Dec 18, 2011

Bedtime Scrum

"Bedtime Scrum" with my 3 year old daughter

The Problem
My 3 year old would not stay on task to go to bed in time. She would get very distracted ( I think this is a genetic trait inherited from me) which caused her to stay up past her bedtime and make Mommy and Daddy exhausted.

The Solution
We know kids are visual, tactile, and crave empowered. Well, then, Scrum to the rescue!

The Bedtime Scrum Artifacts
On a Sunday night, I quickly made a Bedtime Scrum Board with 3 lanes, a Yellow Light, Green Light, and Red Light. Yellow =To Do, Green =Work In Progress, Red =Done.

I went to the computer and downloaded pictures that would represent her bedtime tasks. We started with storytime, brushing teeth, pajamas, and goodnight. It grew in later iterations to include her Flintstone vitamins, milk, and potty.  I posted the board (easel sticky paper) on her wall , at her height, so she could move each picture.  

The Bedtime Scrum Events
Bedtime Sprint Planning: We scan over all the items in the Yellow column that we need to do for bedtime. I ask her if she can do it all, which has always been a big "Yes!".

The Sprint: She gets to choose which item moves to Green (Work In Progress). I will have to talk to her about some items she chooses if there is a dependency. Such as why brushing her teeth might not be a good idea if she has not finished drinking her milk.  She loves moving the pictures and does not let me touch them. If I encroach on her territory, she races to the board, rightfully exclaiming, "No, Daddy, I want to move it". 

The Review: Once all the items are in Red (Done), I ask her what she has accomplished. She'll reply,  while pointing to each picture with pride, "I put on my pajamas, I drank my milk, I read a story...I did a lot!".  

The Retrospective: I congratulate her for a Bedtime Scrum well done.  I may also suggest something we can try different or improve for tomorrow.

The Bedtime Scrum Results
I believe she enjoys the process because she gets to pull which activities she does, making her more empowered.  She is noticeably more on task and more self-directed.  She will often start pulling a task from Yellow before I even prompt her. The great benefit is that I do not have to nag her to get these tasks done, she is eager to to do it so she can move it to Done herself.  If she does start geting distracted, I ask her what is in Green still or what can move to Green.  I am sure this helps Daddy stay on task also.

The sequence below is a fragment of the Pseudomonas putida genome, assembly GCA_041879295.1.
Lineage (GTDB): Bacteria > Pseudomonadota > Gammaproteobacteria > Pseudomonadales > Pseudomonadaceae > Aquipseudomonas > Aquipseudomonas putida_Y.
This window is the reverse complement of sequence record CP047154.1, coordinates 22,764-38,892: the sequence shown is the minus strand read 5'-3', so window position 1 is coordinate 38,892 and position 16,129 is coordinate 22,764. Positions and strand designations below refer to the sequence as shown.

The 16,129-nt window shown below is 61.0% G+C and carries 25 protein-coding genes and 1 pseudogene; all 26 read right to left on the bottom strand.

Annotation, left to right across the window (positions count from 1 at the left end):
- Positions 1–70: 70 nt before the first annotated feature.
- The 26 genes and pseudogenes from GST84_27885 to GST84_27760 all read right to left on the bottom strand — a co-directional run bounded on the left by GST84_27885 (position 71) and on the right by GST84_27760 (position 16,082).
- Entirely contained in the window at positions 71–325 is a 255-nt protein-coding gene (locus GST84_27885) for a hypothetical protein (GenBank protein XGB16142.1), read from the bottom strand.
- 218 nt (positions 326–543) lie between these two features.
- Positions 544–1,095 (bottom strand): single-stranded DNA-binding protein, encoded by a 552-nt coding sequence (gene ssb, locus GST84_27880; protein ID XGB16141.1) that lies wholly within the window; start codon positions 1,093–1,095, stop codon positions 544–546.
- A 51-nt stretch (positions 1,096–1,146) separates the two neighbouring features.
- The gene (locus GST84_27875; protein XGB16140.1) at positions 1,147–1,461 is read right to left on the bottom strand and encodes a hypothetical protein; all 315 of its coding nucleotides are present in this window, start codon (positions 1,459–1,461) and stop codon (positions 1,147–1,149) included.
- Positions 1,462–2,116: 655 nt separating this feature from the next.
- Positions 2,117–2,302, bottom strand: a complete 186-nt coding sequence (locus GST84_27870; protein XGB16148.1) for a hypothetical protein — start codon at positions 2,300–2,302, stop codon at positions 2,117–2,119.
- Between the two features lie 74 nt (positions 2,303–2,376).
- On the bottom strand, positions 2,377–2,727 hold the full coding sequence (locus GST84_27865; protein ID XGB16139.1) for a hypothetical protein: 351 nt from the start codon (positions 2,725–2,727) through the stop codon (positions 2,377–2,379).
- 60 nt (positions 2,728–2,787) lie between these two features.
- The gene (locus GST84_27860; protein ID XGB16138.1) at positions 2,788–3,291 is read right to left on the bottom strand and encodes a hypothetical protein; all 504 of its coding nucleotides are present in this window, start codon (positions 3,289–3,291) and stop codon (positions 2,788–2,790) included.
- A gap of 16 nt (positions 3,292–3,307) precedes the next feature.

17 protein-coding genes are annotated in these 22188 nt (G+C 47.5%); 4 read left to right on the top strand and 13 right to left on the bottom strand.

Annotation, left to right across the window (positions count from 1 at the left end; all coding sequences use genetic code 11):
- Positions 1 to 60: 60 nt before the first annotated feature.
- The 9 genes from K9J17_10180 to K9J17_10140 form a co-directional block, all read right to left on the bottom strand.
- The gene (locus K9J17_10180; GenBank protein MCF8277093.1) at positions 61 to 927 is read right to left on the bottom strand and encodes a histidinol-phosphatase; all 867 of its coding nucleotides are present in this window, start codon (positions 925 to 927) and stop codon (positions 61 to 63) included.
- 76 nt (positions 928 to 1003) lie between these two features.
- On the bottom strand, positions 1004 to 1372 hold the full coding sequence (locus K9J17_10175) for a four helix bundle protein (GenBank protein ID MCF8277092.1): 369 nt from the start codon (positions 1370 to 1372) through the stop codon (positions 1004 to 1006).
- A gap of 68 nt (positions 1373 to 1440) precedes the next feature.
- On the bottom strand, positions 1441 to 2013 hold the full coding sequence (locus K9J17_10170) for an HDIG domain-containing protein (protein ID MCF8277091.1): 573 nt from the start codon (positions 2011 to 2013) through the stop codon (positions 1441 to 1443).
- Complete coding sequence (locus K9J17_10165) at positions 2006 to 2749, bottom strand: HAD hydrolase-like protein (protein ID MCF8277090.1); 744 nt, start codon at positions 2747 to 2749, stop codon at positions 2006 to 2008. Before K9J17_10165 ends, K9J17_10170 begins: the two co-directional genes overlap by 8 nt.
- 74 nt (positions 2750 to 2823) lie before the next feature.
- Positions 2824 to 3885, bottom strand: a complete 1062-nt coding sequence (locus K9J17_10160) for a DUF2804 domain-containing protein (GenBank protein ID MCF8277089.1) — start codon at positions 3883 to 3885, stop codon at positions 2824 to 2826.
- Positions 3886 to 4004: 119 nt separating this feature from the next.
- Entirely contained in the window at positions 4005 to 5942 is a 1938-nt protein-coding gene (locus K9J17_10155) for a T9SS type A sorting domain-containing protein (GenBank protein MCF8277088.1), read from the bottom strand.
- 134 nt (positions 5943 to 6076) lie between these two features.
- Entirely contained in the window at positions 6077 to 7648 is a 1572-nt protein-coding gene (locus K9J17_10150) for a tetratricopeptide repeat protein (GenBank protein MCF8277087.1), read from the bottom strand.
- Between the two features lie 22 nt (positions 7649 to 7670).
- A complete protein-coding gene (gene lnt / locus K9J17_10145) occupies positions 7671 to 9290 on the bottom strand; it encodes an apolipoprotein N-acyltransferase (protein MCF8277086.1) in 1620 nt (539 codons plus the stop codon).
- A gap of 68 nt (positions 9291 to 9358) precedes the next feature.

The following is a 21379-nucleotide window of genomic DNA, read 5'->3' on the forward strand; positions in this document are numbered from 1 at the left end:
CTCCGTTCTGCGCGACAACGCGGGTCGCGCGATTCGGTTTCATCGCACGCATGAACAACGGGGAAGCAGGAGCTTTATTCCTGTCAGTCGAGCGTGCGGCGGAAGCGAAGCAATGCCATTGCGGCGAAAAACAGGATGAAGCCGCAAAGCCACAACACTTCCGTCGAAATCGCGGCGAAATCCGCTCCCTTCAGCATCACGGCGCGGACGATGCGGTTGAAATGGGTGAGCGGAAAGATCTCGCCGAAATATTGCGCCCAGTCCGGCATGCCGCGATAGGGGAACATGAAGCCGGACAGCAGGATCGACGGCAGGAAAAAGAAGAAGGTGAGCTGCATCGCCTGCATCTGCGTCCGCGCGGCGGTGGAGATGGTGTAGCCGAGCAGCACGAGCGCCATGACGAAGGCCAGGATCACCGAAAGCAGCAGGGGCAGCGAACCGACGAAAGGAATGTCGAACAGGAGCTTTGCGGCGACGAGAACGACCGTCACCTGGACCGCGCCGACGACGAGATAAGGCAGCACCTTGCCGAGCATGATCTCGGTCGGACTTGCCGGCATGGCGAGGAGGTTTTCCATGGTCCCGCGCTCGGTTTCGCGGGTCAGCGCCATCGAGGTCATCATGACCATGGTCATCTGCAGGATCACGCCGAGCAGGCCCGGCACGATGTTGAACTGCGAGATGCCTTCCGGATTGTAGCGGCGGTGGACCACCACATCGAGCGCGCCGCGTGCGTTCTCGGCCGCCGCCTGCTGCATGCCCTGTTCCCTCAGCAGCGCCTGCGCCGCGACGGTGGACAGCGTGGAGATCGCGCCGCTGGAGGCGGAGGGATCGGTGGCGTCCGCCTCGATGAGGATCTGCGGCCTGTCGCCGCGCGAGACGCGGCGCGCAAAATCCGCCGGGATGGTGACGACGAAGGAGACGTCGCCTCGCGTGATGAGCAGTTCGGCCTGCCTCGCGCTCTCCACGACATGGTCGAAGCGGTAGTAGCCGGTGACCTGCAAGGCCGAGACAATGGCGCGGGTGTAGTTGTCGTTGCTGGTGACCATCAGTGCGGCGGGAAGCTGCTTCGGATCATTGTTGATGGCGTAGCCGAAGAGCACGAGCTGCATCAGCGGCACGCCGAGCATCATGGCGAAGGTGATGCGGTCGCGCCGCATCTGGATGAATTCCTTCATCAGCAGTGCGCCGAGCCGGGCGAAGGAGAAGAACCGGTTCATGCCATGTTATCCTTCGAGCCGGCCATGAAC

What's Next and Insights
My wife would love for me to change how it looks, since it is just a quick and dirty prototype to see if it would work. She has been patient with me since it has been effective.  My next honey-do project is making the board look nice. My daughter wants to color some of the pictures, which will make it more "hers".  

Bedtime Scrum demonstrates how Scrum and Agile is a very natural way to work.  My daughter did not attend project management class or a Certified Scrum Master certification to do it. We are highly visual and tactile and work best in an environment that enables self-empowerment. Agile is so easy, even a 3 year old can do it!

Try this with your young kids and students, I would love to hear your results. Good night, sleep tight, and don't let the bed bugs bite.

Values Driven Retrospective

"Values-driven leadership realizes its full potential when espoused values are embodied by leadership and embraced by the entire organization. This allows for an authentic and sustainable business culture to emerge." -Center for Values-Driven Leadership